Much like the Middle of the Map Fest, Boulevardia has become an annual reminder that Kansas City has enough local musical talent to match firepower with national acts.
The curators of Boulevardia, a three-day craft beer, food truck and music festival in the West Bottoms, just north of the 12th Street bridge, are savvy enough to host bands playing a similar type of music back-to-back. Two performers on Saturday represented each side of the same coin, in several ways.
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Making Movies, a local band formed in 2009, had to compete with the sun and suppertime when their 5 p.m. slot rolled around on the main stage. The four-piece band, led by guitarist, singer and songwriter Enrique Chi, draws from early Santana’s mixture of bilingual, psychedelic rock.
Three hours later, on the same stage, with bellies full and the sun departing, Mariachi el Bronx performed rock songs in a traditional Mexican format. Singer Matt Caughthran was clearly impressed by the large crowd, commenting how the band usually performed for a smaller audience at the Riot Room — about the size draw Making Movies commands. Although Mariachi el Bronx appeared in matching all-black mariachi uniforms, and Making Movies looked like they were about to hop a flight to Woodstock, neither act had any trouble getting the crowd to sing and dance along.
Me Like Bees performed after Making Movies, but on the smaller Native Flavor stage. The audience for the dance-friendly indie rock band had the benefit of shade and seats for their set. The Joplin-based quartet wasn’t so lucky. Frontman Luke Sheafer labored so hard in the sun that a fan offered him a hair tie. Their set included a couple of numbers from a new EP, “There Will Be Time.” One of those songs, “Tundraland,” featured an infectious chorus and sound as expansive as its title.
Alt-country queen-in-waiting Nikki Lane went on next on the main stage. The South Carolina native currently living in Nashville, Tenn., was spoiling for a fight with not only her lover (“Man Up”) but her rivals (“Your Big Mouth”). Caustic relationships are her songwriting bread and butter. Lane introduced “700,000 Rednecks” as a “recruitment song” in hopes of someday having an audience that large. If she keeps it up, Lane might hit the mark. Provided she doesn’t take them all to fist city first.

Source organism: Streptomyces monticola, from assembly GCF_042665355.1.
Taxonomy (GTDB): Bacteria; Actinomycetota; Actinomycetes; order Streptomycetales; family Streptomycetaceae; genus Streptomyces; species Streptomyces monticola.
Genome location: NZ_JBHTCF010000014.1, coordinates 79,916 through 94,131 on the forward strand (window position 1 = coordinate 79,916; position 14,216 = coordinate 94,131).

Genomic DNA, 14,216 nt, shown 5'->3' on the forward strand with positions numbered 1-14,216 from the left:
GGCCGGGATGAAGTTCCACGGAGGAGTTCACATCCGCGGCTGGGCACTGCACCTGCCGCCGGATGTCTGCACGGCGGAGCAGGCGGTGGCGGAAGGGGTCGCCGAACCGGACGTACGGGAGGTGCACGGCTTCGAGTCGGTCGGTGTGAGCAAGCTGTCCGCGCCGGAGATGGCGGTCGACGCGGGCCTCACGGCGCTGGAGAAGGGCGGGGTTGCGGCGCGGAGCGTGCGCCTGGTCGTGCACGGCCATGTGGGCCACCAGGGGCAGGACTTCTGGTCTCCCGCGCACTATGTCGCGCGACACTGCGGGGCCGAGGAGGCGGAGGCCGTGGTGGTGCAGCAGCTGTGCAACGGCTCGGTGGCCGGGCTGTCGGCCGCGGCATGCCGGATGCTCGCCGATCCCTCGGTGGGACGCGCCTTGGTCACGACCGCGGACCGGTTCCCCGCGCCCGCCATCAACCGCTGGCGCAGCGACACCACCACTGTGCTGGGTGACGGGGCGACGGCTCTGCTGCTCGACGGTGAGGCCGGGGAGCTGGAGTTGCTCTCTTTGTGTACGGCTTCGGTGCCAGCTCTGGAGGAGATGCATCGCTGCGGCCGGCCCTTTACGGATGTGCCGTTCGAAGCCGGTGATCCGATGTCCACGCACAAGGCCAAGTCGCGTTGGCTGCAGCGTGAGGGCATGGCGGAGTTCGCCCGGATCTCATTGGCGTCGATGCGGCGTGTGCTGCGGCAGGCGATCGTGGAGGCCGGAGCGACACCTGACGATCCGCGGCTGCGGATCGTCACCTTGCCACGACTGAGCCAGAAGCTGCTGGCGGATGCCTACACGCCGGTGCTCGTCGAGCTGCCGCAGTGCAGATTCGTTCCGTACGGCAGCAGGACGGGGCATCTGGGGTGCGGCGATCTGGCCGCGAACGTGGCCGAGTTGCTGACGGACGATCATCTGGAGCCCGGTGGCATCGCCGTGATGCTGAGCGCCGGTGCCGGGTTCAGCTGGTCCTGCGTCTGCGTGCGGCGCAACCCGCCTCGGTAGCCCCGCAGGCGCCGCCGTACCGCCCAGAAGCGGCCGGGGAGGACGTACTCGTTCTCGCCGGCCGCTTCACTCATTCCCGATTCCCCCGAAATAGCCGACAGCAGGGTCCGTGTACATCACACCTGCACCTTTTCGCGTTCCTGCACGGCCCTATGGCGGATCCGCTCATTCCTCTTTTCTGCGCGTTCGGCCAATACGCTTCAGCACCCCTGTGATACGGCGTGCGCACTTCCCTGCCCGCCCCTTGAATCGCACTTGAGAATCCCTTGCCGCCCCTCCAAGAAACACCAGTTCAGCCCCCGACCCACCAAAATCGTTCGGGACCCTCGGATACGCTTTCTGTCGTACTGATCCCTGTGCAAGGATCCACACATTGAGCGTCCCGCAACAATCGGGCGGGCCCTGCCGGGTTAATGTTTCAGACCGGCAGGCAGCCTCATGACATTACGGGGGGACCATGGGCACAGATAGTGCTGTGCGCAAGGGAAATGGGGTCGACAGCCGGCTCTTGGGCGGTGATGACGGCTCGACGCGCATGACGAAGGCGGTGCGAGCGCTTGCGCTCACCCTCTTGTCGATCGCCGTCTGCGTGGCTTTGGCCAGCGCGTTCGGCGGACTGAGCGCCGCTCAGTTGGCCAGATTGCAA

On the cusp of their second birthday, dance/pop quintet Yes You Are is a relative newcomer to the local music scene. Propelled by energetic singer Kianna Alarid, the band had no problem getting fans to dance all around the Native Flavor stage. When a fan knocked a beach ball onstage, Alarid kicked it back into the crowd midverse without missing a beat. Feel-good anthem “World Without End” sounds ready for Top 40 radio. Set-closer “Miracle” is the natural follow-up single.
The three Phillips brothers were joined by old friend Mike Alexander on guitar for the Architects’ evening-ending set on the Native Flavor stage. Singer/guitarist Brandon Phillips berated the fans who refused to stand up for the family’s aggressive blend of punk and classic rock. The blending of styles was on full display during a ferocious cover of AC/DC’s “Sin City.” Zach Phillips smiled after a buzz-saw version of “Daddy Wore Black.”
Staring over the biggest crowd of the day on the main stage, singer Nate Ruess reminisced about the times he played at the Beaumont Club in Westport. As a member of The Format and Fun, Ruess played at the now-closed venue several times. Those days are long gone. Ruess has the voice and ability to command an audience that recalls Freddie Mercury. Drawing from both of his bands and his solo album, Ruess had fans singing along to every song.
The crowd, reaching clear back to fans watching on the 12th Street bridge, reveled in every note, but no one was enjoying the songs more than Ruess. He was constantly in motion, twirling, dancing and spinning around the stage. During a rare downtempo moment, the audience took over singing “Just Give Me A Reason,” Ruess’ duet with Pink. Impressed, Ruess stopped the number to comment how much airplay the song must have received here.
A cover of “Let’s Go Crazy” pushed the energy up another level. Although it was written before anyone onstage (and many in the audience) were born, a well-received reading of Elton John’s “Rocket Man” opened the encore set.
Ruess’ songs focus on celebrating tonight and forgetting the pain of yesterday and tomorrow. Performances of “We are Young,” “Harsh Light” and the set-closing “Some Nights” perfectly recreated (or created) the euphoria of the perfect night out.